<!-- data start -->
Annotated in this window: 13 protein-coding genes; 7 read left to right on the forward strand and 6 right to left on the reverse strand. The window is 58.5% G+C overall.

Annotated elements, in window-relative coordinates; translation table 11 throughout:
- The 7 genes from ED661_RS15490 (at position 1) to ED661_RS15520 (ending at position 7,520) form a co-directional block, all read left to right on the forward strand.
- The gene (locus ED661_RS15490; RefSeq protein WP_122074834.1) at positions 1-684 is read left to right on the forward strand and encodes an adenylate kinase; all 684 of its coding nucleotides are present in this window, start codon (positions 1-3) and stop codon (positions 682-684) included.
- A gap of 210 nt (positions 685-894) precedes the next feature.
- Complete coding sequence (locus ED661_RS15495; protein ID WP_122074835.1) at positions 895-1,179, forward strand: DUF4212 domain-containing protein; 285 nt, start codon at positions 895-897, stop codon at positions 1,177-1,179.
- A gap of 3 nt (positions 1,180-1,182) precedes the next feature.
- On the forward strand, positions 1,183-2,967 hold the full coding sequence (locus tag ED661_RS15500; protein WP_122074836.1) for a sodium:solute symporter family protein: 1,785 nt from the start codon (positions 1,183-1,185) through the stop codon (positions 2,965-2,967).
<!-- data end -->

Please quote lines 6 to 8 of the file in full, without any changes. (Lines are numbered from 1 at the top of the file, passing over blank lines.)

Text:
- Complete coding sequence (locus ED661_RS15495; protein ID WP_122074835.1) at positions 895-1,179, forward strand: DUF4212 domain-containing protein; 285 nt, start codon at positions 895-897, stop codon at positions 1,177-1,179.
- A gap of 3 nt (positions 1,180-1,182) precedes the next feature.
- On the forward strand, positions 1,183-2,967 hold the full coding sequence (locus tag ED661_RS15500; protein WP_122074836.1) for a sodium:solute symporter family protein: 1,785 nt from the start codon (positions 1,183-1,185) through the stop codon (positions 2,965-2,967).